The Pitch: "Fire commanders need to know where their squad members are at all times in case of a sudden emergency, such as a structural collapse during a fire. But most fire departments struggle to account for all of their personnel, even relying on plastic ID cards or whiteboards to tally head counts. Our easily deployable system, OnSite ERT, locates firefighters in real time. They wear radio-frequency identification tags that transmit signals to the system's readers, which the squad places at designated areas on scene. Those signals are mapped on the commander's laptop and show the identity and location of each firefighter. Our system can also be used by other emergency personnel, such as SWAT teams. We're raising money to increase our market penetration and enhance product design."
CO-OWNERS: Dennis Carmichael, John Ellis, and Tony Mazzola
LOCATION: Ann Arbor, Michigan
EMPLOYEES: Two full time; two part time
2008 REVENUE: $100,000
2009 PROJECTED REVENUE: $450,000
PRICE OF SYSTEM: $20,000 to $50,000 for the average fire station
NUMBER OF FIRE STATIONS USING SYSTEM: 40 (including pilot programs)
AVERAGE SALES CYCLE: Nine months
FUNDING SOUGHT: $750,000
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I'm generally impressed with ERT Systems's product. It fills an important need, and it is based on technology that is cutting edge but proven, which is a critical difference for a safety product such as this. But the nine-month sales cycle could present a cash-flow issue for the company. It will make it difficult to ramp sales up quickly enough to satisfy venture investors, although it may be more acceptable to an angel investor. ERT Systems should try to find a way to sell more to organizations, such as private fire brigades, that are not in the public sector.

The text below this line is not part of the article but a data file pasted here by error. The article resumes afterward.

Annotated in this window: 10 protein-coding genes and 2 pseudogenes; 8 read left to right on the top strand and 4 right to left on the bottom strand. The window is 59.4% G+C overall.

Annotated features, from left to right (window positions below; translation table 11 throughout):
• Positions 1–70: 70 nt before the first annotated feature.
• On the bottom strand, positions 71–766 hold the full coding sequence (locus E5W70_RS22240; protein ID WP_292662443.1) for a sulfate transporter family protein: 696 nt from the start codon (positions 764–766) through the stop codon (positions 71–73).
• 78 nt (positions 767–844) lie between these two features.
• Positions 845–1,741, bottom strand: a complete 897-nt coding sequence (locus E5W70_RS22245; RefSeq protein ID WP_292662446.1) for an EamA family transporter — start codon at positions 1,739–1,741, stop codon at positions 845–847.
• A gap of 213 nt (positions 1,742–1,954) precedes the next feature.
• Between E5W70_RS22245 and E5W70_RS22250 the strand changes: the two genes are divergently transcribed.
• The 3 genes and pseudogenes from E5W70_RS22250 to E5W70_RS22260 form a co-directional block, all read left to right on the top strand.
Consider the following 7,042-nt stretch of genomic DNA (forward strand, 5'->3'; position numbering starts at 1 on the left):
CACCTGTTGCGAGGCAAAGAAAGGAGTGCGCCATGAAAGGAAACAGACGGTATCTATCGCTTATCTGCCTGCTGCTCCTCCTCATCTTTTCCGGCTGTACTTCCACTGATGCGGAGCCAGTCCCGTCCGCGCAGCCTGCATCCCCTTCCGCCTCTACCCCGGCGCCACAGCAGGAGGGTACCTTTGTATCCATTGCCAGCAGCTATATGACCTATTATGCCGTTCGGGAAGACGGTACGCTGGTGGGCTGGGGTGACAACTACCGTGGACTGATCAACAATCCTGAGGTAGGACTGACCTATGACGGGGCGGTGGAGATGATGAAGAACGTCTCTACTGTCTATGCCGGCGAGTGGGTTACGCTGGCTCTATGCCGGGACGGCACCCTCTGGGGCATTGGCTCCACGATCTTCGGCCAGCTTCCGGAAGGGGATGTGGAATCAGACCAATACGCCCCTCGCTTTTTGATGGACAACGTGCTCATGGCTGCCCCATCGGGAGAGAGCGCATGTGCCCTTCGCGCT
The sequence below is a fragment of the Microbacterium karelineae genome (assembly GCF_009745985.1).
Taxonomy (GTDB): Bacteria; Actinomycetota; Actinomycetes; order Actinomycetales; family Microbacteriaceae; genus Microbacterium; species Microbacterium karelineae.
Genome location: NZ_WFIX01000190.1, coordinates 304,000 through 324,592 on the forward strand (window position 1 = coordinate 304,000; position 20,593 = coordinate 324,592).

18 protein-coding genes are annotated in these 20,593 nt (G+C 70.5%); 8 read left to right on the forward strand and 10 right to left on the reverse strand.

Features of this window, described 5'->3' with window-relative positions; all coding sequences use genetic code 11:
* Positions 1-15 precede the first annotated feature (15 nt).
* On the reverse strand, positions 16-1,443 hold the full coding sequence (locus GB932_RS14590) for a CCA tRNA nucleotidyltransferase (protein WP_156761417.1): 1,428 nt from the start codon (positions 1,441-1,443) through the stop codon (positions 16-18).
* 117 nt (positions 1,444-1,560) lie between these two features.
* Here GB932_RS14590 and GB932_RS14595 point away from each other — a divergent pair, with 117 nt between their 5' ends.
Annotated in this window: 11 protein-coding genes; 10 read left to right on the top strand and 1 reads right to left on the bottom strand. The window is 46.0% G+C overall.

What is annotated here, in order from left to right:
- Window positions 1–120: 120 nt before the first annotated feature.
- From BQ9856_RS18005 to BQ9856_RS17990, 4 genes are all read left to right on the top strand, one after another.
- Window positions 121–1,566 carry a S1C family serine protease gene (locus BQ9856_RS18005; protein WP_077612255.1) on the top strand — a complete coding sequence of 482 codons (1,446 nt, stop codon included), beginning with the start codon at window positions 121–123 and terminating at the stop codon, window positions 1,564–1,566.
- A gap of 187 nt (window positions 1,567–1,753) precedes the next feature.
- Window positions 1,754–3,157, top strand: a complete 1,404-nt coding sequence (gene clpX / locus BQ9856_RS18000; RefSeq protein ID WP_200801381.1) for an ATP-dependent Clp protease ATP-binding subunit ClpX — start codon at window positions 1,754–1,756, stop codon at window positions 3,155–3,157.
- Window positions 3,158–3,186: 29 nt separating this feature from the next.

City Light Capital, New York City
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ERT Systems already has a number of installations and seems to have put together a system that works. But $50,000 is a large sum for the majority of fire departments. And the technology doesn't seem very proprietary. To prevent other people from jumping into the market, ERT Systems should adjust pricing so that the system is within reach for most fire departments. To do this, it should take advantage of lower-cost RFID components and consider bundling products with a fire equipment dealer to bring down the distribution costs.
Commonwealth Capital Ventures, Waltham, Massachusetts
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This product addresses a real need, and the pitch is very intuitive. The market, however, is very fragmented. Given the price point, selling directly would be an uneconomic model. I would develop distribution relationships with companies that sell systems to local governments, like HP. I also wonder how defensible this is against competitors. RFID tagging is pervasive. To stay ahead, ERT Systems must advance its technology and understand its customers better than anyone. It will attract investment by showing a pipeline of new prospects.
Executive vice president
Safeguard Scientifics, Wayne, Pennsylvania